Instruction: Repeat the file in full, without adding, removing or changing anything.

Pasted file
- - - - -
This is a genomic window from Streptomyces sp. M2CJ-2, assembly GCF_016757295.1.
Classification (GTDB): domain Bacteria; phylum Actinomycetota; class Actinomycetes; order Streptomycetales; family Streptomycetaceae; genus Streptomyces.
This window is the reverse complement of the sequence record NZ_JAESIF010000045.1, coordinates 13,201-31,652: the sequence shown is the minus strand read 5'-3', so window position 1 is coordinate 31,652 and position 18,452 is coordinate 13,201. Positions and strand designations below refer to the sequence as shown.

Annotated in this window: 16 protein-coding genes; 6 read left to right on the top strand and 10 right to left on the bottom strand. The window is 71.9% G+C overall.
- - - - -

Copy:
This is a genomic window from Streptomyces sp. M2CJ-2, assembly GCF_016757295.1.
Classification (GTDB): domain Bacteria; phylum Actinomycetota; class Actinomycetes; order Streptomycetales; family Streptomycetaceae; genus Streptomyces.
This window is the reverse complement of the sequence record NZ_JAESIF010000045.1, coordinates 13,201-31,652: the sequence shown is the minus strand read 5'-3', so window position 1 is coordinate 31,652 and position 18,452 is coordinate 13,201. Positions and strand designations below refer to the sequence as shown.

Annotated in this window: 16 protein-coding genes; 6 read left to right on the top strand and 10 right to left on the bottom strand. The window is 71.9% G+C overall.